Posts Tagged ‘Africa’

On this day ten years ago…
via Dogs First Tamed in China — To Be Food?

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The discarded bone of a chicken leg, still etched with teeth marks from a dinner thousands of years ago, provides some of the oldest known physical evidence for the introduction of domesticated chickens to the continent of Africa, research from Washington University in St. Louis has confirmed.

Based on radiocarbon dating of about 30 chicken bones unearthed at the site of an ancient farming village in present-day Ethiopia, the findings shed new light on how domesticated chickens crossed ancient roads — and seas — to reach farms and plates in Africa and, eventually, every other corner of the globe.

“Our study provides the earliest directly dated evidence for the presence of chickens in Africa and points to the significance of Red Sea and East African trade routes in the introduction of the chicken,” said Helina Woldekiros, lead author and a postdoctoral anthropology researcher in Arts & Sciences at Washington University.

The main wild ancestor of today’s chickens, the red junglefowl Gallus gallus is endemic to sub-Himalayan northern India, southern China and Southeast Asia, where chickens were first domesticated 6,000-8,000 years ago. Now nearly ubiquitous around the world, the offspring of these first-domesticated chickens are providing modern researchers with valuable clues to ancient agricultural and trade contacts.

The arrival of chickens in Africa and the routes by which they both entered and dispersed across the continent are not well known. Previous research based on representations of chickens on ceramics and paintings, plus bones from other archaeological sites, suggested that chickens were first introduced to Africa through North Africa, Egypt and the Nile Valley about 2,500 years ago.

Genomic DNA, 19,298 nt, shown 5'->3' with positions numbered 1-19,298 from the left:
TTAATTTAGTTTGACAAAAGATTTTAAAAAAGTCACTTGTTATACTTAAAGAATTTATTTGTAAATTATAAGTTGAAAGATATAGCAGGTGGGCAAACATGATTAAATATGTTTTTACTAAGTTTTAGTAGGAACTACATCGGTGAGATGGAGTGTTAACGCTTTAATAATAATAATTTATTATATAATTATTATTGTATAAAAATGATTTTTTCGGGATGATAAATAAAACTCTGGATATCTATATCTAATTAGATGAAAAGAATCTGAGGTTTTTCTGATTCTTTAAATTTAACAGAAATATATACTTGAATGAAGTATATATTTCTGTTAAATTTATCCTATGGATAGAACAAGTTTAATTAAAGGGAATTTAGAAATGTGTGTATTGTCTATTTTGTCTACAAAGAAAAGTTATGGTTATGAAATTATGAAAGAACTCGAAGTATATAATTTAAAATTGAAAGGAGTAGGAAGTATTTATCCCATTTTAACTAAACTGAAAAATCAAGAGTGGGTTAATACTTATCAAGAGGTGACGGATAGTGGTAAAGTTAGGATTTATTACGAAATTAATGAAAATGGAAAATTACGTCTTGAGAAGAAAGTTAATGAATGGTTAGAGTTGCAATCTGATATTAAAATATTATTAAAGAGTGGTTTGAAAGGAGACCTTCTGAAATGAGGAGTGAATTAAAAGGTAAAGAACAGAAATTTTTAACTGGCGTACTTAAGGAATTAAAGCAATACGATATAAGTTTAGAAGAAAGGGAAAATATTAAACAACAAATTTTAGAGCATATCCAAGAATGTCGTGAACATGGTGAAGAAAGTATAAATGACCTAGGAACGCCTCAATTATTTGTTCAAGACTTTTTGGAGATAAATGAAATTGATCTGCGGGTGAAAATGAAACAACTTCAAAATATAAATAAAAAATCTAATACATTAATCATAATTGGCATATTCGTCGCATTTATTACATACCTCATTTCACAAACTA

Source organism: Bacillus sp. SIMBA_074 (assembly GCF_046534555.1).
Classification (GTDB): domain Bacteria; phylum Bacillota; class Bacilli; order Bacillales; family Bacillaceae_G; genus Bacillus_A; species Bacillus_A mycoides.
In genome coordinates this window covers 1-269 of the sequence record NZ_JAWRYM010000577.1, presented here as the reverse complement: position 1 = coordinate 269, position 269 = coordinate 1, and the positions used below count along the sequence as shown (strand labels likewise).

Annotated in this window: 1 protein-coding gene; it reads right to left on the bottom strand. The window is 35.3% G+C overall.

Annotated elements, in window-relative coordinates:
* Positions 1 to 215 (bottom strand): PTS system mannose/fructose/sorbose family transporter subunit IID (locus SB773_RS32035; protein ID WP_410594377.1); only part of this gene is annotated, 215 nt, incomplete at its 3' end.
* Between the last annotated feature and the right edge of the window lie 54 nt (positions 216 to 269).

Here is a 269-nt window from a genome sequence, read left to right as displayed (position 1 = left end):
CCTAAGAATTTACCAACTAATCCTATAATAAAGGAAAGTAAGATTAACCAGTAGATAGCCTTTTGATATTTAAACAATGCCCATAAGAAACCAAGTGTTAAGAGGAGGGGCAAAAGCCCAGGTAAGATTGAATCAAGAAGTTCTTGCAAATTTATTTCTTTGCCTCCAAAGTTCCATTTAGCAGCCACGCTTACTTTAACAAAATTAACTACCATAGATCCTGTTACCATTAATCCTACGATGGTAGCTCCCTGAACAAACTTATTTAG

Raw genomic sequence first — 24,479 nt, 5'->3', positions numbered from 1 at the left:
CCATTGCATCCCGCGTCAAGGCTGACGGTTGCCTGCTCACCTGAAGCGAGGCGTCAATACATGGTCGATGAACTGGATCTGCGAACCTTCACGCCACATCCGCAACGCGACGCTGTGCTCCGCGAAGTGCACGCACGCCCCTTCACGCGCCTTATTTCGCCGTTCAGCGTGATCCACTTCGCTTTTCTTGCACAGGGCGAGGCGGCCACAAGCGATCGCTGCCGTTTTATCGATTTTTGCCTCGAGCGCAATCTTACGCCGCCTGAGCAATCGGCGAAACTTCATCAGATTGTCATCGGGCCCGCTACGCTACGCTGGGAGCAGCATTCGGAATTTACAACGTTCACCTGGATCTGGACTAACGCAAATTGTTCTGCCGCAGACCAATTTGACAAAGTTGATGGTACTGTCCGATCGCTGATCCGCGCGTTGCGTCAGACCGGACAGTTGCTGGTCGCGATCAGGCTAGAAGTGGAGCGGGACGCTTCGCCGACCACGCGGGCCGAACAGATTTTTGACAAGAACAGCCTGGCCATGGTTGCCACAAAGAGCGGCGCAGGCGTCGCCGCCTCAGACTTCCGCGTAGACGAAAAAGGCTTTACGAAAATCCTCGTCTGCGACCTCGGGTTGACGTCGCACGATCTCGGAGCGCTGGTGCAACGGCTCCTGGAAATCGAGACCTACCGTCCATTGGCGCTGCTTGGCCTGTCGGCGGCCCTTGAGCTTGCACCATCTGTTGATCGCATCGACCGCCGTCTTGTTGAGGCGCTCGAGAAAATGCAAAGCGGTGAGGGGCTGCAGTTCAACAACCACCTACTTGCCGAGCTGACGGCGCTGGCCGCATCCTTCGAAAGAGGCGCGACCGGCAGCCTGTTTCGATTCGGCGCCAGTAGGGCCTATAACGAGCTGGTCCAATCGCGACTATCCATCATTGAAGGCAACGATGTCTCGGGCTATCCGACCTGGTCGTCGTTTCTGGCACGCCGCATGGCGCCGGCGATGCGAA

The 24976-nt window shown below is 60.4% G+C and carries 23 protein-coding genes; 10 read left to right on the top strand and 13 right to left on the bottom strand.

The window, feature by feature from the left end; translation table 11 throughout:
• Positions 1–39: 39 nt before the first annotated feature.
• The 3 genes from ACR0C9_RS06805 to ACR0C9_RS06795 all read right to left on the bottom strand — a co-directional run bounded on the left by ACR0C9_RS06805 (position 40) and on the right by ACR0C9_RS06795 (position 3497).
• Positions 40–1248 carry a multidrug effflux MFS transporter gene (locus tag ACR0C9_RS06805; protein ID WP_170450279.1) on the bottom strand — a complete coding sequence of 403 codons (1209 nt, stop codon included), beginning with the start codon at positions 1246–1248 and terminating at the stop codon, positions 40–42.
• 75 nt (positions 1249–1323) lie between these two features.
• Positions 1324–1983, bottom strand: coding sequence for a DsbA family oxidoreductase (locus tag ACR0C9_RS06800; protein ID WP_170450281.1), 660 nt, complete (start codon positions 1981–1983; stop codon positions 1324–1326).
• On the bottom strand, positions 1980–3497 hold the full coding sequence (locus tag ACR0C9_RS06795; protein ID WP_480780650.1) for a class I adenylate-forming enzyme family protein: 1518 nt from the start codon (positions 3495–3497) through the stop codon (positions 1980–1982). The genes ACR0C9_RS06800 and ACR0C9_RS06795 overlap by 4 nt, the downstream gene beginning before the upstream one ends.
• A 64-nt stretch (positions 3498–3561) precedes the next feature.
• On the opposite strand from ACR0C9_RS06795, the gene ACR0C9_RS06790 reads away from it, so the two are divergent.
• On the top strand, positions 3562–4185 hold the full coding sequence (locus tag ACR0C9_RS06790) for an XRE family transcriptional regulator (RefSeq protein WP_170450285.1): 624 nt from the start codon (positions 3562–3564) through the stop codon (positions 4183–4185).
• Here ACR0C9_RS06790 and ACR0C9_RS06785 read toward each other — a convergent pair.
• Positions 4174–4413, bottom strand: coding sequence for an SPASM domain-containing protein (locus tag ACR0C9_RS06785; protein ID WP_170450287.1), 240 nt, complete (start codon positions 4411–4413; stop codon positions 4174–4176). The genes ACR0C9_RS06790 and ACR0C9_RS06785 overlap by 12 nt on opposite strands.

The earliest bone-based evidence of chickens in Africa dates to the late first millennium B.C., from the Saite levels at Buto, Egypt — approximately 685-525 B.C.

This study, published in the International Journal of Osteoarchaeology, pushes that date back by hundreds of years. Co-authored by Catherine D’Andrea, professor of archaeology at Simon Fraser University in Canada, the research also suggests that the earliest introductions may have come from trade routes on the continent’s eastern coast.

“Some of these bones were directly radiocarbon dated to 819-755 B.C., and with charcoal dates of 919-801 B.C. make these the earliest chickens in Africa,” Woldekiros said. “They predate the earliest known Egyptian chickens by at least 300 years and highlight early exotic faunal exchanges in the Horn of Africa during the early first millennium B.C.”

Despite their widespread, modern-day importance, chicken remains are found in small numbers at archaeological sites. Because wild relatives of the galliform chicken species are plentiful in Africa, this study required researchers to sift through the remnants of many small bird species to identify bones with the unique sizes and shapes that are characteristic of domestic chickens.

Woldekiros, the project’s zooarchaeologist, studied the chicken bones at a field lab in northern Ethiopia and confirmed her identifications using a comparative bone collection at the Institute of Paleoanatomy at Ludwig Maximillian University in Munich.